Will Tunisia's chechia hat survive into future years?
The flat-surfaced, traditional red woollen hat, known as the chechia, is a fairly common sight on the streets of the old city of Tunis. The national hat has become a Tunisian trademark, among the symbols of the country's rich heritage. However, today the cap is often considered old-fashioned and the demand for it is decreasing across the country. Some fear that in a few years, the chechia will be nothing but a fading memory.
“I am concerned about the future of the chechia,” admits Sihem al-Amine, an architect who is passionate about restoring the heritage of the headwear. Reviving the chechia was a central theme during a three-day workshop, on 13-15 March, in the old city of Tunis, known as Medina. “The craftsmen really enjoyed it,” explains al-Amine, who was involved in the arrangement of the event, which was hosted by the Medina Preservation Association (ASM). “In the beginning they were reluctant but then they became very positive and enthusiastic.”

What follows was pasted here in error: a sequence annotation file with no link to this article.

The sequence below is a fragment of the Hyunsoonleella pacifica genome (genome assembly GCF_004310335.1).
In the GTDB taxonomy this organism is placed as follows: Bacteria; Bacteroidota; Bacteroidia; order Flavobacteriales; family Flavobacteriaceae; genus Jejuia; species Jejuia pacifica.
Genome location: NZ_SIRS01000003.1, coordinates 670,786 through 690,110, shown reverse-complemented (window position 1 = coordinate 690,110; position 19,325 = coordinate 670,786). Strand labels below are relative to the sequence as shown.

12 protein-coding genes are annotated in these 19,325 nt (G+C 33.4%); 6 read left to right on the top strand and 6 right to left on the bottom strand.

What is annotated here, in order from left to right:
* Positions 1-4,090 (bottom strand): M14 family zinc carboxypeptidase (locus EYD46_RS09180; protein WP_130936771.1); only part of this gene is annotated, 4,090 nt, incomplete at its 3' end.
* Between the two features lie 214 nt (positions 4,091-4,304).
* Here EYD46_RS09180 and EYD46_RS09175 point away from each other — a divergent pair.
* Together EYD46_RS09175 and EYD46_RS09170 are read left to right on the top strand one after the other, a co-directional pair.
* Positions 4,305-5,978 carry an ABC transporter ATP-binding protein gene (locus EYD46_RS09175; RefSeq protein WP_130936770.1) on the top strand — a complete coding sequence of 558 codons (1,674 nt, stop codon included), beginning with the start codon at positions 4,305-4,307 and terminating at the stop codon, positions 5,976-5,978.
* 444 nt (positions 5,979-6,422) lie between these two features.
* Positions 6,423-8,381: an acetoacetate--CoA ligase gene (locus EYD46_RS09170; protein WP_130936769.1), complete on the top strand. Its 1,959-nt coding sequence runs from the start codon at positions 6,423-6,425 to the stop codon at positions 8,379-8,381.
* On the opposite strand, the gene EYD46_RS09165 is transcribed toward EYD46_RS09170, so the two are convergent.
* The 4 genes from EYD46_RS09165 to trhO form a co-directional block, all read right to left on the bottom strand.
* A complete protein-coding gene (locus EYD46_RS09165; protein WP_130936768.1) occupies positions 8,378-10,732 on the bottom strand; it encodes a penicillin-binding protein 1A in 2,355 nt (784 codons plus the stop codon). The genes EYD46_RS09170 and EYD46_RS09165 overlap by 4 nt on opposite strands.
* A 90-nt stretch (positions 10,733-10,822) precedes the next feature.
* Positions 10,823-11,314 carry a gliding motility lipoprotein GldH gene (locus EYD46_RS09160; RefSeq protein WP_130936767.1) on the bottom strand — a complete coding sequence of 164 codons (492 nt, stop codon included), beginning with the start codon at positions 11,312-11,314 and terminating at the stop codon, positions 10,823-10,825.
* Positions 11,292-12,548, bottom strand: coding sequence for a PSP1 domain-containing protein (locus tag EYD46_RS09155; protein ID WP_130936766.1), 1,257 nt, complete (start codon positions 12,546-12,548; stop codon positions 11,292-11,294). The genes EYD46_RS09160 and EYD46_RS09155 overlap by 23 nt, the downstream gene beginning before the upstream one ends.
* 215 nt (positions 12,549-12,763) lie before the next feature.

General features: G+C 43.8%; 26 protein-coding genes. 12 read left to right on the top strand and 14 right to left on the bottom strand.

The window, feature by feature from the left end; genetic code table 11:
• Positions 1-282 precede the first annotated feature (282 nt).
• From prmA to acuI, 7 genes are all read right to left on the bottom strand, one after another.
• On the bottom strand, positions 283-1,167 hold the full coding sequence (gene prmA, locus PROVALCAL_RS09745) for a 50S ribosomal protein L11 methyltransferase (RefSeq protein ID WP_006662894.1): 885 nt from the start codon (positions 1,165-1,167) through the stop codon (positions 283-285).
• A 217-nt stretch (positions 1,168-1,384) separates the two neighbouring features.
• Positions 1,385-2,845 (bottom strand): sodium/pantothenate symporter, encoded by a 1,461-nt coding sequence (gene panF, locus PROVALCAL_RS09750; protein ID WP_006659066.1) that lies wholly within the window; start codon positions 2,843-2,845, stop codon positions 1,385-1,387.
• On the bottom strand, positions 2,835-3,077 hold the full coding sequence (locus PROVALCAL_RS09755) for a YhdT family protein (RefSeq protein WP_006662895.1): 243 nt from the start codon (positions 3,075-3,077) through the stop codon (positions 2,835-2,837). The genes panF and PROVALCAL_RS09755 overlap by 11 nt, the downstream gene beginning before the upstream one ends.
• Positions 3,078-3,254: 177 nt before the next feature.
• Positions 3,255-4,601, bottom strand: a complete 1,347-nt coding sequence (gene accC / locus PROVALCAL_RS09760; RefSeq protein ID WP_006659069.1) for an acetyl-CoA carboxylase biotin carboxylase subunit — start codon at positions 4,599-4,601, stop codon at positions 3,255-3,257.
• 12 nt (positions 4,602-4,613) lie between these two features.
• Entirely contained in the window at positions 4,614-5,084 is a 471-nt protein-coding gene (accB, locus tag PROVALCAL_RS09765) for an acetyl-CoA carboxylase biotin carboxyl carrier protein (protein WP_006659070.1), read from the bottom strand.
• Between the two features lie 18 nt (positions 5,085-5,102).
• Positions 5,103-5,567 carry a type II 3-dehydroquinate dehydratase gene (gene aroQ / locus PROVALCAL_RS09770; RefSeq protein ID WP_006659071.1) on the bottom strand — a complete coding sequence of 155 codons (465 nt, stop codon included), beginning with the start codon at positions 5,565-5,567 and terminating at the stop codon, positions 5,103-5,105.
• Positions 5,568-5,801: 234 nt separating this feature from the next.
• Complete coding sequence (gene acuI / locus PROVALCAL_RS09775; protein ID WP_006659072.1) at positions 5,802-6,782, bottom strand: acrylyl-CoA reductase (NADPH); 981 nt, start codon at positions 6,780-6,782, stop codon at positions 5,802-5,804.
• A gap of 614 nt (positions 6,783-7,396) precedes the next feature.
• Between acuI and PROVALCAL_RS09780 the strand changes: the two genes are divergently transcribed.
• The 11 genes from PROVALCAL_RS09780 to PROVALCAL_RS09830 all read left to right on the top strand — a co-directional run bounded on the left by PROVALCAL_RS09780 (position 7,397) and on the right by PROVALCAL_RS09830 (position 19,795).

The workshop touched upon the production process of the chechia, its history and, the most important aspect, according to al-Amine - its people. Three weeks before the event, ”Keep Calm and Wear a Chechia” was launched, a campaign encouraging people to send their chechia photos and become a part of the workshop’s exhibition. “We asked people to take selfies of themselves with the chechia,” she explains. The aim was to show that the traditional hat could be trendy and chic and appeal to a younger audience. Al-Amine thinks it worked, but remains concerned about the cap’s future.
History of the chechia
It is believed that the chechia originated in Uzbekistan. In the 8th century, the small hat travelled to the Iraqi capital Baghdad and is believed to have arrived on Tunisian soil in the 13th century. Its first stop was the city of Kairouan, home to the Grand Mosque, one of Islam’s oldest houses of worship. But it was not until the 17th century that the chaouachis, the so-called chechia makers, came to the capital Tunis.
“The procedure remains the same,” explains Nasser whose last name, by coincidence, is Chaouachi, and who has had his chechia shop for 40 years. The small boutique, no bigger than 4 by 2 metres, is beautifully decorated in traditional Tunisian style. “But the number of craftsmen has decreased,” he says and describes how the market place, the Souk of Chaouachine, located between the Kasbah and the Zitouna mosque in the medina, during its glorious days, hosted about 30,000 chaouachis. Today there are only about 20 left, struggling to keep the business alive.